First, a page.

There’s a video online of an obsessed trainspotter – a proper anorak, like – who loses his tiny little mind over the discovery that one train carriage is connected to another (watch it – It’s fine, you can come back to the review afterwards).
What intrigues me most about it (other than it being a fantastic slice of Americana) is that this geezer is so unbelievably happy and excited, having waited months to watch what is ultimately two trains connected to each other. I’m not taking the piss either, I’m just gutted that I’m too much of an entitled cynic to be that enthused about anything…
This cynicism and lack of excitement has slowly begun to creep into music too, and occasionally I’ll find myself at shows getting lost in the moment – but only because I’m thinking about what time the shop shuts, or if it will be too late to eat my tea once I get home.
Thankfully, a show last week at Gullivers in Manchester’s Northern Quarter shook me out of this stupor and I was able to almost reach the same levels of joy and excitement as our anorak friend in the aforementioned video (though not quite to the point of shouting “That horn gives me the chills” inbetween songs). This was all thanks to two bands – Atlanta based trio Omni and Manchester’s own DUDS.
DUDS are riding a huge wave of hype right now, thanks in part to the efforts of BBC Radio 6 Music Disc Jockey extraordinaire and former member of The Fall, Marc Riley. DUDS have appeared in session for Marc Riley twice, and he’s been flying their flag high for a while now. It’s likely one of the reasons the room is packed with punters in advance of their arrival. The other being that DUDS are the genuine article, having three criminally short releases (so far) worth of quirky, jagged post-punk songs out in the open.
EVERYONE seems to want to grab a spot down the front, as the various members of DUDS set up their gear on stage. There’s a genuine feeling of excitement building up amongst the crowd as time inches ever closer to their set. A large group congregates together aroundd the front and punters are embracing each other. I spy a lad with a fucking Nokia 3210.
It’s all kicked off with each member of the band playing a note on their chosen instrument (with everyone’s favourite being the lad on brass) before descending into a scatty-as-fuck intro. Some whippersnapper next to me is unable to control himself seconds into the first tune and almost knocks the pint out of a large, bald geezer’s hand, which he was obviously not best pleased with. I thought for a minute we were going to the days of old and a fist was incoming, but the lads smoothed it over in favour of continuing to watch one of Manchester’s most promising acts.
DUDS belt out bursts of rapid-fire, super-tight life-changers in quick succession, only allowing for a breather on the “Slower one”- ‘Reward Indifference Part 2’ from their last EP ‘Wet Reduction’. It’s a song from this EP that they end on as well – the undeniably infectious ‘No Remark’. The stop start of the midway point is stretched out to a tantalising degree, with all eyes on the drummer. Anticipation builds and builds as he considers the moment, before signalling the band to blast through the remaining minute via battering his kit.
Speaking with the drummer after the show, he sadly informed me that there’s likely no further Manchester dates upcoming for a while and jests that Eastern Europe is more likely… They’ve just been announced for the BBC 6 Music Festival in Glasgow, so at least that’s a bit closer to home.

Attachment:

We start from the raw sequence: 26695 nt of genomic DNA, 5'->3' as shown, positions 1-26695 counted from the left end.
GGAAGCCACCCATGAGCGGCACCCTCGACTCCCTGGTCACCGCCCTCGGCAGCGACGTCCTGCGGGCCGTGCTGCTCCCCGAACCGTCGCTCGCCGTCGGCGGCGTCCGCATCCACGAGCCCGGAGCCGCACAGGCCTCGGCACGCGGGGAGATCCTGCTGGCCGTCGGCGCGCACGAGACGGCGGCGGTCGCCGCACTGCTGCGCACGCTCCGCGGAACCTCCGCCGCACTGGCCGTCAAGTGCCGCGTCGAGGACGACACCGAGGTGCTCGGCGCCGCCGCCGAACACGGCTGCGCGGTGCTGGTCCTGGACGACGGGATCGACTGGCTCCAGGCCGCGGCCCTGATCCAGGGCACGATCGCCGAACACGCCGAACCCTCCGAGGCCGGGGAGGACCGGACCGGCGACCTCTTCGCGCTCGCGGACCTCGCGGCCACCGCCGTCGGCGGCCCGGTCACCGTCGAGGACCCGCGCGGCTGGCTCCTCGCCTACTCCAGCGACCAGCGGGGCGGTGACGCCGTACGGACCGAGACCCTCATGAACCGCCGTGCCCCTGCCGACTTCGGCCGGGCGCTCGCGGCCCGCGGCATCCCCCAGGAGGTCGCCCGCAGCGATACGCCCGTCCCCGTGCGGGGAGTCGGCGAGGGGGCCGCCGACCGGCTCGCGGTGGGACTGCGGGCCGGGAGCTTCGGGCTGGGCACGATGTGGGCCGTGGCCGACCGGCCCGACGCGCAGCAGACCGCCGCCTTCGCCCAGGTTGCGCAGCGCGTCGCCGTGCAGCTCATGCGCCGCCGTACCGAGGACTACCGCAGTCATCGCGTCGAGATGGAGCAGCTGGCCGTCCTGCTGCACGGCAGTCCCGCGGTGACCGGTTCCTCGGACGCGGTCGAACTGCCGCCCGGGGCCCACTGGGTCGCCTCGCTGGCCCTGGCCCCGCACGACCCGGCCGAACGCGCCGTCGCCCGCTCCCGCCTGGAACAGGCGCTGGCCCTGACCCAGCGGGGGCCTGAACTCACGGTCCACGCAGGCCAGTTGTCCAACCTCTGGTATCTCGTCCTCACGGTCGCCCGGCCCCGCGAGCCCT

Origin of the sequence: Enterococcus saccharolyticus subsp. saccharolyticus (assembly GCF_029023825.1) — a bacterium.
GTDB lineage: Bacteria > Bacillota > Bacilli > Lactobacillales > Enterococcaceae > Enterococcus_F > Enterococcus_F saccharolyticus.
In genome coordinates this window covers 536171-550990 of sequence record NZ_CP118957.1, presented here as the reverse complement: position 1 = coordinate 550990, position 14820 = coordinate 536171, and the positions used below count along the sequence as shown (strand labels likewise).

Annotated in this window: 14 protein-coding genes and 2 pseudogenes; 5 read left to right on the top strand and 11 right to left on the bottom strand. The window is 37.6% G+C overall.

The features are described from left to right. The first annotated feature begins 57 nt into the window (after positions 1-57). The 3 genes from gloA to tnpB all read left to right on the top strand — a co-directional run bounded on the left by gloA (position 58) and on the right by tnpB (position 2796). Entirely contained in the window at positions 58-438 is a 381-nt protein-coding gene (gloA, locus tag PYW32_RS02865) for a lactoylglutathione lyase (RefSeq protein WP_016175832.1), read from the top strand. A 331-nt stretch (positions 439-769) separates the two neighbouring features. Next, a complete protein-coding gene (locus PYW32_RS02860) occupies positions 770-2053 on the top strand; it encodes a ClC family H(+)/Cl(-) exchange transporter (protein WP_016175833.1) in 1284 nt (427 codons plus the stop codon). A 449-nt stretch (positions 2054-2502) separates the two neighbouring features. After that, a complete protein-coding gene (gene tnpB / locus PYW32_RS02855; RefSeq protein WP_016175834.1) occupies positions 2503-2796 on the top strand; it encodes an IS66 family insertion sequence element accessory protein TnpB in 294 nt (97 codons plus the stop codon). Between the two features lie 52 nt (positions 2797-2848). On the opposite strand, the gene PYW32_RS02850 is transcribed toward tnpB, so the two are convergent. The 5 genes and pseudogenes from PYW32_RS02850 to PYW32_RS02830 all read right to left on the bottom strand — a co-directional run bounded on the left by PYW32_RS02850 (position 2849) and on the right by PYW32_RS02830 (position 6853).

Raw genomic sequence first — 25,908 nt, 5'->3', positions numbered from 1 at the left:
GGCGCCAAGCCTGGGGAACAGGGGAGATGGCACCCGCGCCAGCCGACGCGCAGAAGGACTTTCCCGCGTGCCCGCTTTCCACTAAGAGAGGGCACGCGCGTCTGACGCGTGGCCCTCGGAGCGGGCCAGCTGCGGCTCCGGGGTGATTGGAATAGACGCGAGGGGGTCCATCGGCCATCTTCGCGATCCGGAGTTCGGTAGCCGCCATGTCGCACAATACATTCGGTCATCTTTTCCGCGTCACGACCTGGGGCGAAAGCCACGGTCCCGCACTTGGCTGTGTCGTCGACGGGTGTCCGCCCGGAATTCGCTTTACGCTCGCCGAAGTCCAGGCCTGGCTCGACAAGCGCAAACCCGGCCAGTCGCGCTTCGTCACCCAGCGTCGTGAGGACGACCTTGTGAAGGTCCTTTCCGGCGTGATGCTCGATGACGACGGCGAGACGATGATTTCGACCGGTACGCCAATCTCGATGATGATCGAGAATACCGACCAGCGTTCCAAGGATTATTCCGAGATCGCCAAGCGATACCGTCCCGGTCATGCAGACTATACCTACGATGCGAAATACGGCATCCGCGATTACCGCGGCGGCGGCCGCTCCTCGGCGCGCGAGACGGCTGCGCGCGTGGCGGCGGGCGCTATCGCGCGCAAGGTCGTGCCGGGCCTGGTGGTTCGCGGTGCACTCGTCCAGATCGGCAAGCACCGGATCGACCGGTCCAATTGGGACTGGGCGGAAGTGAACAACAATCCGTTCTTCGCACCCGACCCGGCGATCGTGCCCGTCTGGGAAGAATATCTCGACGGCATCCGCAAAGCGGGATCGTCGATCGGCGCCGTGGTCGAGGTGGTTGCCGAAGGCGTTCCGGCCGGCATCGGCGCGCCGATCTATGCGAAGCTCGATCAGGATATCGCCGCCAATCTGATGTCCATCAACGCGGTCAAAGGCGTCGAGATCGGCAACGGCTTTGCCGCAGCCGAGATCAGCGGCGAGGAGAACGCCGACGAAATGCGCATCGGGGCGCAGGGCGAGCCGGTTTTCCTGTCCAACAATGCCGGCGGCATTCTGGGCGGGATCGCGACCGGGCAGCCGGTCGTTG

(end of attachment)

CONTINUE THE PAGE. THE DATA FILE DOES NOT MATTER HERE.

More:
DUDS I’ve known about for a while, but for some reason Omni completely passed me by. Another potential room-filler thanks to the influence of tastemaker Marc Riley, they’d performed in session on his show earlier in the evening. The trio from Atlanta, Georgia stopped off in Manchester around the midway point on their European tour, having kicked off their run of shows on the continent at the end of January.
Their debut album ‘Deluxe’ was released last summer, picking up favourable reviews left and right for its engrossing blend of nostalgic post-punk, quirky rhythms and whimsical lyrics. The record makes up the bulk of their set, with bassist Philip Frobos announcing the arrival of “More album tracks” at one point. What I love about their performance is their knack of just getting through the set, plugging away at incredibly infectious, danceable numbers quick-sharp without fucking about. It’s like you could just plonk them anywhere and all they’d have to do is plug in and play.
‘Wire’ is an absolute highlight, with its throwback guitar jangle making my head spin! ‘Cold Vermouth’ is another, and I find it hard to take my eyes off the bass guitar throughout the duration, as it sends out wave after wave of invisible grooves…
It’s not all album tracks, and we’re treated to a few newer tunes, one of which is their latest single ‘Fever Bass’. Prior to playing it, bassist Philip announces (in an unintentionally humourous way) that he’s “Heard from America…” that the vinyl for the single has arrived, urging people to grab it online now before it’s too late. More jangles and quirks, it matches the other tracks of the evening with its delightful throwback sound.
Their bish-bash-bosh approach means that before too long, they’ve played through the majority of Deluxe and are being urged by the congregation before them to dust off one more before knocking it on the head. New song ‘Southbound’ makes up the encore, with a further announcement that it will have to be the last one as it’s the only other song they know!
Their no nonsense approach and ability to lock into these incredibly contagious, smooth-jams make Omni super watchable, and I moved seemingly without conscious thought to the merch desk to pick up a copy of their debut record following the final note. Job done.